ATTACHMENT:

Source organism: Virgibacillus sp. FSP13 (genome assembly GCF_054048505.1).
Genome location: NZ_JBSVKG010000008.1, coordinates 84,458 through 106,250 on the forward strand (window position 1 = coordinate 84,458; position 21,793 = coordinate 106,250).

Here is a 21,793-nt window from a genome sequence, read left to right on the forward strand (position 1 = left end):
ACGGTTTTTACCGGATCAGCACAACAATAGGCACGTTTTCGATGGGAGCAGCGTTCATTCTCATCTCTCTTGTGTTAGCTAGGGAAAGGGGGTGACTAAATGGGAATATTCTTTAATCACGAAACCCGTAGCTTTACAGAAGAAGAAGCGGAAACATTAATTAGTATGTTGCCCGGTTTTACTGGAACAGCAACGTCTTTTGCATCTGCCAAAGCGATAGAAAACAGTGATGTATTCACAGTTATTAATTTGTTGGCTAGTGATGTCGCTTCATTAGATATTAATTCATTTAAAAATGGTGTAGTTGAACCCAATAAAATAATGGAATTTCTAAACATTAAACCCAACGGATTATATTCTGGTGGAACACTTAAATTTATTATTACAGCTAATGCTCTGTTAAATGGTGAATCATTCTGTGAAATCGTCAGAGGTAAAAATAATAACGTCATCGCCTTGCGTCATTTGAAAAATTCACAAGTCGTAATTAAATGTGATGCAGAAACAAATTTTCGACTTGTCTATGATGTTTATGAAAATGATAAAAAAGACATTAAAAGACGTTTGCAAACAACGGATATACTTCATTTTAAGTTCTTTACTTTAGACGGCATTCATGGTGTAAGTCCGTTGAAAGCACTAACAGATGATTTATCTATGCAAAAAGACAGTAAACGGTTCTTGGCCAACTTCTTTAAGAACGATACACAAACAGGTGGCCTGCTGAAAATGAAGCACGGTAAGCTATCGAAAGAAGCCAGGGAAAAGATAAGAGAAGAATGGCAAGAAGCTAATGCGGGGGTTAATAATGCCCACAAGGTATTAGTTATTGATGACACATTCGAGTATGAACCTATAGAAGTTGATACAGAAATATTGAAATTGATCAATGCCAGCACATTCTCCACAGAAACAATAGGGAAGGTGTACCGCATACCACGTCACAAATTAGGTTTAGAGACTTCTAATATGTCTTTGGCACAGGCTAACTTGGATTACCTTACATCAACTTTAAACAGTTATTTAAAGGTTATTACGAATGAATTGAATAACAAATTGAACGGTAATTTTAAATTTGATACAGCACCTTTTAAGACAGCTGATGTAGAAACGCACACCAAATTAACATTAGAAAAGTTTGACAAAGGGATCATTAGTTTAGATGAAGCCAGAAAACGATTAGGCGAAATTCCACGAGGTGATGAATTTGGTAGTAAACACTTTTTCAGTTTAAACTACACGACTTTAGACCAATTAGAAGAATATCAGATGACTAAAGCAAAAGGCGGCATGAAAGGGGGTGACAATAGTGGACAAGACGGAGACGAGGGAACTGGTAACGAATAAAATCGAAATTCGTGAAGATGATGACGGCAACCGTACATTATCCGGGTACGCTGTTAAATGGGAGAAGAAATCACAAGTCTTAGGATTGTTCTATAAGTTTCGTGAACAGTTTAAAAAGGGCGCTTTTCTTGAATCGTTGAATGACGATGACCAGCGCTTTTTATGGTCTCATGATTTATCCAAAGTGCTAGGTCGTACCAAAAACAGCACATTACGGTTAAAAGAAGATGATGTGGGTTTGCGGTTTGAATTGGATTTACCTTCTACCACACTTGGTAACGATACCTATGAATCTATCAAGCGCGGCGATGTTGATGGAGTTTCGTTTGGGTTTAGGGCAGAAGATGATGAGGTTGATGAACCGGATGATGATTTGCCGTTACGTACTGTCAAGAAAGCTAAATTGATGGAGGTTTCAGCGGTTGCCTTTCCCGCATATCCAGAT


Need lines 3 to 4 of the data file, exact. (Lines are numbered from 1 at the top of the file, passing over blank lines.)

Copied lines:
Here is a 21,793-nt window from a genome sequence, read left to right on the forward strand (position 1 = left end):
ACGGTTTTTACCGGATCAGCACAACAATAGGCACGTTTTCGATGGGAGCAGCGTTCATTCTCATCTCTCTTGTGTTAGCTAGGGAAAGGGGGTGACTAAATGGGAATATTCTTTAATCACGAAACCCGTAGCTTTACAGAAGAAGAAGCGGAAACATTAATTAGTATGTTGCCCGGTTTTACTGGAACAGCAACGTCTTTTGCATCTGCCAAAGCGATAGAAAACAGTGATGTATTCACAGTTATTAATTTGTTGGCTAGTGATGTCGCTTCATTAGATATTAATTCATTTAAAAATGGTGTAGTTGAACCCAATAAAATAATGGAATTTCTAAACATTAAACCCAACGGATTATATTCTGGTGGAACACTTAAATTTATTATTACAGCTAATGCTCTGTTAAATGGTGAATCATTCTGTGAAATCGTCAGAGGTAAAAATAATAACGTCATCGCCTTGCGTCATTTGAAAAATTCACAAGTCGTAATTAAATGTGATGCAGAAACAAATTTTCGACTTGTCTATGATGTTTATGAAAATGATAAAAAAGACATTAAAAGACGTTTGCAAACAACGGATATACTTCATTTTAAGTTCTTTACTTTAGACGGCATTCATGGTGTAAGTCCGTTGAAAGCACTAACAGATGATTTATCTATGCAAAAAGACAGTAAACGGTTCTTGGCCAACTTCTTTAAGAACGATACACAAACAGGTGGCCTGCTGAAAATGAAGCACGGTAAGCTATCGAAAGAAGCCAGGGAAAAGATAAGAGAAGAATGGCAAGAAGCTAATGCGGGGGTTAATAATGCCCACAAGGTATTAGTTATTGATGACACATTCGAGTATGAACCTATAGAAGTTGATACAGAAATATTGAAATTGATCAATGCCAGCACATTCTCCACAGAAACAATAGGGAAGGTGTACCGCATACCACGTCACAAATTAGGTTTAGAGACTTCTAATATGTCTTTGGCACAGGCTAACTTGGATTACCTTACATCAACTTTAAACAGTTATTTAAAGGTTATTACGAATGAATTGAATAACAAATTGAACGGTAATTTTAAATTTGATACAGCACCTTTTAAGACAGCTGATGTAGAAACGCACACCAAATTAACATTAGAAAAGTTTGACAAAGGGATCATTAGTTTAGATGAAGCCAGAAAACGATTAGGCGAAATTCCACGAGGTGATGAATTTGGTAGTAAACACTTTTTCAGTTTAAACTACACGACTTTAGACCAATTAGAAGAATATCAGATGACTAAAGCAAAAGGCGGCATGAAAGGGGGTGACAATAGTGGACAAGACGGAGACGAGGGAACTGGTAACGAATAAAATCGAAATTCGTGAAGATGATGACGGCAACCGTACATTATCCGGGTACGCTGTTAAATGGGAGAAGAAATCACAAGTCTTAGGATTGTTCTATAAGTTTCGTGAACAGTTTAAAAAGGGCGCTTTTCTTGAATCGTTGAATGACGATGACCAGCGCTTTTTATGGTCTCATGATTTATCCAAAGTGCTAGGTCGTACCAAAAACAGCACATTACGGTTAAAAGAAGATGATGTGGGTTTGCGGTTTGAATTGGATTTACCTTCTACCACACTTGGTAACGATACCTATGAATCTATCAAGCGCGGCGATGTTGATGGAGTTTCGTTTGGGTTTAGGGCAGAAGATGATGAGGTTGATGAACCGGATGATGATTTGCCGTTACGTACTGTCAAGAAAGCTAAATTGATGGAGGTTTCAGCGGTTGCCTTTCCCGCATATCCAGAT